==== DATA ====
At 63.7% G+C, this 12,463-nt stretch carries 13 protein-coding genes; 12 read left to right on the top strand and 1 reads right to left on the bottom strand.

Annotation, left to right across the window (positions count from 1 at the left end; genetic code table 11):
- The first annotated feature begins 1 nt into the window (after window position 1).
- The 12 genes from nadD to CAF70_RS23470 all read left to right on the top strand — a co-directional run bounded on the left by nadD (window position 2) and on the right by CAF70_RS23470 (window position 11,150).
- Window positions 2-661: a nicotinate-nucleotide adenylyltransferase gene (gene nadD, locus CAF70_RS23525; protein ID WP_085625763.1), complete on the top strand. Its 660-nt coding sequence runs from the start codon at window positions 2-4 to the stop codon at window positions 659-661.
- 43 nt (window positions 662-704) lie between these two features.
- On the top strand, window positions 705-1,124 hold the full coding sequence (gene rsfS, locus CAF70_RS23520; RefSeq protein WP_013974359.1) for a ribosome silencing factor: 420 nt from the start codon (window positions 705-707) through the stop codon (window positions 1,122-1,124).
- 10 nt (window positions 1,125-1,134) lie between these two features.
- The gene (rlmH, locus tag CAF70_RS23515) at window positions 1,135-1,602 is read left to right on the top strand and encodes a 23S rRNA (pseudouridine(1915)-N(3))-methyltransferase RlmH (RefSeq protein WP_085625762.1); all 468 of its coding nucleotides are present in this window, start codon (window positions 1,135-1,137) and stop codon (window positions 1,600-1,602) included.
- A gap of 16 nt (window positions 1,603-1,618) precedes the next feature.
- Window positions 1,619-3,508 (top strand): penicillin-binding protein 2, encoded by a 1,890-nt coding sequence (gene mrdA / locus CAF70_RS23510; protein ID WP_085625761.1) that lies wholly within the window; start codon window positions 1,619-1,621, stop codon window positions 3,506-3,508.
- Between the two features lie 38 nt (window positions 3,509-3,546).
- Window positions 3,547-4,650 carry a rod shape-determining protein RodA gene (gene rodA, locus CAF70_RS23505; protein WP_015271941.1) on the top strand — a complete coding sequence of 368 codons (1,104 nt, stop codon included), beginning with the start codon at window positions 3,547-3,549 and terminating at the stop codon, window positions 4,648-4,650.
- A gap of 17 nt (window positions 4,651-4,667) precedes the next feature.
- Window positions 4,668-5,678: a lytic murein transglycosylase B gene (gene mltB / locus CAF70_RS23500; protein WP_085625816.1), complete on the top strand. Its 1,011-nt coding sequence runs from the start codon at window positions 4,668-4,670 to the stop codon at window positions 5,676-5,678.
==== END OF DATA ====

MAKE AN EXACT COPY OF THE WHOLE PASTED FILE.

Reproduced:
At 63.7% G+C, this 12,463-nt stretch carries 13 protein-coding genes; 12 read left to right on the top strand and 1 reads right to left on the bottom strand.

Annotation, left to right across the window (positions count from 1 at the left end; genetic code table 11):
- The first annotated feature begins 1 nt into the window (after window position 1).
- The 12 genes from nadD to CAF70_RS23470 all read left to right on the top strand — a co-directional run bounded on the left by nadD (window position 2) and on the right by CAF70_RS23470 (window position 11,150).
- Window positions 2-661: a nicotinate-nucleotide adenylyltransferase gene (gene nadD, locus CAF70_RS23525; protein ID WP_085625763.1), complete on the top strand. Its 660-nt coding sequence runs from the start codon at window positions 2-4 to the stop codon at window positions 659-661.
- 43 nt (window positions 662-704) lie between these two features.
- On the top strand, window positions 705-1,124 hold the full coding sequence (gene rsfS, locus CAF70_RS23520; RefSeq protein WP_013974359.1) for a ribosome silencing factor: 420 nt from the start codon (window positions 705-707) through the stop codon (window positions 1,122-1,124).
- 10 nt (window positions 1,125-1,134) lie between these two features.
- The gene (rlmH, locus tag CAF70_RS23515) at window positions 1,135-1,602 is read left to right on the top strand and encodes a 23S rRNA (pseudouridine(1915)-N(3))-methyltransferase RlmH (RefSeq protein WP_085625762.1); all 468 of its coding nucleotides are present in this window, start codon (window positions 1,135-1,137) and stop codon (window positions 1,600-1,602) included.
- A gap of 16 nt (window positions 1,603-1,618) precedes the next feature.
- Window positions 1,619-3,508 (top strand): penicillin-binding protein 2, encoded by a 1,890-nt coding sequence (gene mrdA / locus CAF70_RS23510; protein ID WP_085625761.1) that lies wholly within the window; start codon window positions 1,619-1,621, stop codon window positions 3,506-3,508.
- Between the two features lie 38 nt (window positions 3,509-3,546).
- Window positions 3,547-4,650 carry a rod shape-determining protein RodA gene (gene rodA, locus CAF70_RS23505; protein WP_015271941.1) on the top strand — a complete coding sequence of 368 codons (1,104 nt, stop codon included), beginning with the start codon at window positions 3,547-3,549 and terminating at the stop codon, window positions 4,648-4,650.
- A gap of 17 nt (window positions 4,651-4,667) precedes the next feature.
- Window positions 4,668-5,678: a lytic murein transglycosylase B gene (gene mltB / locus CAF70_RS23500; protein WP_085625816.1), complete on the top strand. Its 1,011-nt coding sequence runs from the start codon at window positions 4,668-4,670 to the stop codon at window positions 5,676-5,678.